This community of Cookstown that we are in is a small town between Toronto and Barrie in Ontario. The population of the village is roughly 2000 people. The traditional mainline churches have slowly been closing over the last number of years, the Anglican Church is the only one that remains active. I believe that God has called us to this small community to let the people here know that He hasn’t forgotten about them. He wants them to know that while they see these older churches closing and moving out of town, His love remains here. My family and I live right at the heart of this community, actually just a couple doors over from The Coffee House. Through the conversations, I have had with people over the last number of months it has become clear that a lot of people from around the community have a distorted picture of God, but the majority would not argue over the idea of God Himself, though there are some for sure. There is one main group that has either a Roman Catholic or traditional mainline upbringing but have been far away from the church for a long time. When they think of God they think of judgement and condemnation. The other main group sees God as a part of themselves, they believe we are all a part of God; a very new age spirituality. They don’t mind talking about God, but Jesus makes them a little uncomfortable. By just listening to people as they share I have learned so much about the different worldviews people hold, and just trying to understand so we can bring the truth of Jesus to where they are.

We opened The Coffee House at the beginning of June 2018 and held our first Sunday gathering in the space on October 14, 2018! We didn’t have a big launch, we just let the word spread naturally through town and the conversations we are having at The Coffee House. We have been meeting for a little over 3 months now and it has been so encouraging to see God at work. God has been directing people here. We have been having a lot of what you would call “dones” that have been joining us. People who have given up on church. We are not interested at all in taking people away from other churches to join us. We are actively pursuing the one lost sheep. We exist for the one.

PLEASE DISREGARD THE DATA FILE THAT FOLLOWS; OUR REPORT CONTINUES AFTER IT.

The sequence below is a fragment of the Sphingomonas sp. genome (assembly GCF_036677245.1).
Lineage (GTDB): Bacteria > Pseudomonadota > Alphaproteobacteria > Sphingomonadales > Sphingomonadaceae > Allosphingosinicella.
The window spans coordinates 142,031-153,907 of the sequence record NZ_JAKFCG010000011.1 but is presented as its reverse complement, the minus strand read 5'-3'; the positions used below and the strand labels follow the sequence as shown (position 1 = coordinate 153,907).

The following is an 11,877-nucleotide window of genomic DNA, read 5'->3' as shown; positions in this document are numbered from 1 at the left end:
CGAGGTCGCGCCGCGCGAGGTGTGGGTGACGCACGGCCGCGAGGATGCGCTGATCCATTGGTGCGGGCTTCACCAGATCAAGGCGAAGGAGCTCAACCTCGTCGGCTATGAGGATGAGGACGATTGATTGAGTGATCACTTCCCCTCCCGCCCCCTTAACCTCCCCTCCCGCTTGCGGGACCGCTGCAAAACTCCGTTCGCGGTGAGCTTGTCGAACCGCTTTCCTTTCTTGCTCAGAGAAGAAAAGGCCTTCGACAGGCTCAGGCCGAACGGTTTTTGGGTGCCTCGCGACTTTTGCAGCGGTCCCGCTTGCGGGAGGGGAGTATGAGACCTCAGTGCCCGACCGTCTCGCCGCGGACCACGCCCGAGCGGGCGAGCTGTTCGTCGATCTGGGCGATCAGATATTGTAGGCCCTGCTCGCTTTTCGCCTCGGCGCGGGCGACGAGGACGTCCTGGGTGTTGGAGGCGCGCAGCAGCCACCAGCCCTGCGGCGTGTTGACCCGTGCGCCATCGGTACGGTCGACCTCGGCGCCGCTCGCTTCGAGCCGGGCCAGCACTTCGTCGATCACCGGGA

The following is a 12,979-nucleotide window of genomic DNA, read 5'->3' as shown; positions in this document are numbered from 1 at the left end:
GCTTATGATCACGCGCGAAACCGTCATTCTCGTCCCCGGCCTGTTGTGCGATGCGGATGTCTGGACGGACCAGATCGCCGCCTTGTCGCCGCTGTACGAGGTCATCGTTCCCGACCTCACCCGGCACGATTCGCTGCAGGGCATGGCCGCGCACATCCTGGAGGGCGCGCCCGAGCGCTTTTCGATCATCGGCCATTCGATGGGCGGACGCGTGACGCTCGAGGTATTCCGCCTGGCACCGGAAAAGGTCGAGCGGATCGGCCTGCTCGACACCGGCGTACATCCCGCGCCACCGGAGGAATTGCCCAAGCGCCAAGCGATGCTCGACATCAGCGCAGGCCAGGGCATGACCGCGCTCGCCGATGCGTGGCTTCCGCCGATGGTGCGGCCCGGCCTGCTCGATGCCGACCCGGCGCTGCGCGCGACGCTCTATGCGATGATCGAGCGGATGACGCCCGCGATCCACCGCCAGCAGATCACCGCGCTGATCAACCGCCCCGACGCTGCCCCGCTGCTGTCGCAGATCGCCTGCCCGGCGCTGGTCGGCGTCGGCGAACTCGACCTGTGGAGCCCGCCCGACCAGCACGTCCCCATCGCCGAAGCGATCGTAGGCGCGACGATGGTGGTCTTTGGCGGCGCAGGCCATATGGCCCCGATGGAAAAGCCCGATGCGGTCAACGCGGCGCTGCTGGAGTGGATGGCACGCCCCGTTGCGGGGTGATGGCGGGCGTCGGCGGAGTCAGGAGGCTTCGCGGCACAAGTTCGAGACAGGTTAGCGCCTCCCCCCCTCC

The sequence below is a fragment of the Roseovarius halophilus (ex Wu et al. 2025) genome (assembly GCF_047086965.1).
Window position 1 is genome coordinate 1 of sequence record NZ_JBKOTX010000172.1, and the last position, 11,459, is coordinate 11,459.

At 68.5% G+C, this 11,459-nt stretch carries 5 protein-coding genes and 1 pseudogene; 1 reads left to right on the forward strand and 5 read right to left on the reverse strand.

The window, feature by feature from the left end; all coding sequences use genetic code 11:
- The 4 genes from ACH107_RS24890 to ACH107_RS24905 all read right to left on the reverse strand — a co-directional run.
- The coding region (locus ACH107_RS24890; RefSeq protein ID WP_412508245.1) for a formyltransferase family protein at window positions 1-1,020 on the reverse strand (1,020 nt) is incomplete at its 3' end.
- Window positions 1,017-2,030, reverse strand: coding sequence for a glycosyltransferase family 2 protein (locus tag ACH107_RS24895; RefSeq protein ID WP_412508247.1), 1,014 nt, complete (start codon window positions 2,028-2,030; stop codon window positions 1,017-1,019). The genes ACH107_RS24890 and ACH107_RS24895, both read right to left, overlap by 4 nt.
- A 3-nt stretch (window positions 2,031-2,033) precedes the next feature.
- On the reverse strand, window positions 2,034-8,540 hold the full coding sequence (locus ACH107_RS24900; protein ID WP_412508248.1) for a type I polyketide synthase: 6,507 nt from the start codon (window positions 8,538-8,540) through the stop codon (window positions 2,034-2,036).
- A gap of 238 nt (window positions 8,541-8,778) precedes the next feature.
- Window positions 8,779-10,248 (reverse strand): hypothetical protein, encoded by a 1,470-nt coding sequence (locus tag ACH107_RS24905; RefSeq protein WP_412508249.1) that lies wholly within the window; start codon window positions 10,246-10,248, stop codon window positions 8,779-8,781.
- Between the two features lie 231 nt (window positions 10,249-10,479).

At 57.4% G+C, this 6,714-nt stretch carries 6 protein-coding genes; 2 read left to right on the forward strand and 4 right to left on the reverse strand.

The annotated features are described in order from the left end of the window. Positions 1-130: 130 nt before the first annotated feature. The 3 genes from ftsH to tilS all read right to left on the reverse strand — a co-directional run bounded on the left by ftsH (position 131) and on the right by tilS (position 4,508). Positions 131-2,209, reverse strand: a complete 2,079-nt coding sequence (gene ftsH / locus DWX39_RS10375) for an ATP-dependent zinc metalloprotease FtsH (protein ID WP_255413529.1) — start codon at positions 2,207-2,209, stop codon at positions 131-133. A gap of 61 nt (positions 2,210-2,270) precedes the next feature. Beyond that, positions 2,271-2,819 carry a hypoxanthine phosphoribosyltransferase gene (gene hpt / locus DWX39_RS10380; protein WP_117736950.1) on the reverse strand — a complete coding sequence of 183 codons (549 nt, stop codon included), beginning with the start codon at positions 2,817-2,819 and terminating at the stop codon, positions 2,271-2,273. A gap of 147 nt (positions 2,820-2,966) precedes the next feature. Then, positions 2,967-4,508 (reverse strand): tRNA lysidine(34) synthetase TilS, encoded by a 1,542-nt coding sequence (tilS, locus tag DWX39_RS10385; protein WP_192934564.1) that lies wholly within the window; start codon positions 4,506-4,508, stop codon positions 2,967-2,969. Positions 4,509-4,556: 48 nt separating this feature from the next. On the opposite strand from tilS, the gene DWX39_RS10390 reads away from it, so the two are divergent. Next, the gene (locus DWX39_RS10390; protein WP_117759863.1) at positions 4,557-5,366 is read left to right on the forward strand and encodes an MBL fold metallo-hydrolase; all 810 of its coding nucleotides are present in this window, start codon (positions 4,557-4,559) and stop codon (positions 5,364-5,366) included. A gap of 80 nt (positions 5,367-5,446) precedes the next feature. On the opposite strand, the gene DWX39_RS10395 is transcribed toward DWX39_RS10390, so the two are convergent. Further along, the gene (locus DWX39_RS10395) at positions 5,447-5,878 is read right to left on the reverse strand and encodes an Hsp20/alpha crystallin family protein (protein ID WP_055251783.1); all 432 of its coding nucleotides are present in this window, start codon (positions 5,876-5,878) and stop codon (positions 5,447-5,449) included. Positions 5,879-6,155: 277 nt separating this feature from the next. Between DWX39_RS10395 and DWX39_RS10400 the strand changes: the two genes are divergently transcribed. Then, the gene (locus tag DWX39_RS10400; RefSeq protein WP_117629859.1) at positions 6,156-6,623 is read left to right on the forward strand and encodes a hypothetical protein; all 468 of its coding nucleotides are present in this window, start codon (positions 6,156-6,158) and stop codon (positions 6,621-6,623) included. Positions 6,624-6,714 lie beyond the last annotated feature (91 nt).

We really want to create an atmosphere where our neighbours feel comfortable coming in. A place that doesn’t necessarily feel like a “church.” We leave the set up the same on Sundays so it just feels like you are walking into the coffee house. Everything we do is relational and encourages people to engage. I will just give you a little picture of what a Sunday gathering at The Coffee House looks like. We open at 9:30 for prayer with anyone that wants to join us. This normally wraps up around 9:45-9:50. Then at 10 others will start to join us. Kid’s church starts at 10 so parents can drop their kids off and enjoy a coffee and conversation. At 10:15 the organized part of the gathering starts. We sing a couple of worship songs together. Then I give a 10-15 minute message that we follow with another 10-15 of discussion and reflection time. The space is open for people to be heard, to share a story or ask a question. I find that this time really helps to set the message into real life. Then we do one more worship song together and close around 11. Then it’s normally at least 12 before everyone is out the door. So even though the organized part of the gathering is only about 45 minutes, the church really meets from 9:30-12. I want people to see church as the people gathered together. It’s not all about the message or the worship music or the prayer or the fellowship – it is a combination of it all as we engage in it together! The coffee time in relationship with each other is just as important as the organized part of the service and I want people to get that. And because we stay in the same place when the “service” ends, the conversation seems to stay focused on the message and topic of the discussion. People really talk about how faith interacts with their lives and how it plays out. That doesn’t always happen over coffee at church. I think some of that is because when you leave the sanctuary or place of worship you give yourself permission to shut off. It’s like when you walk out the door your mind shifts. So staying in the same atmosphere seems to be a positive thing. Our plan for the future is to just continue to be present in our community with the love of Jesus and see what God does. He has already exceeded our expectations in the first three months and we are excited to see him continue to work in the hearts of the people in our community.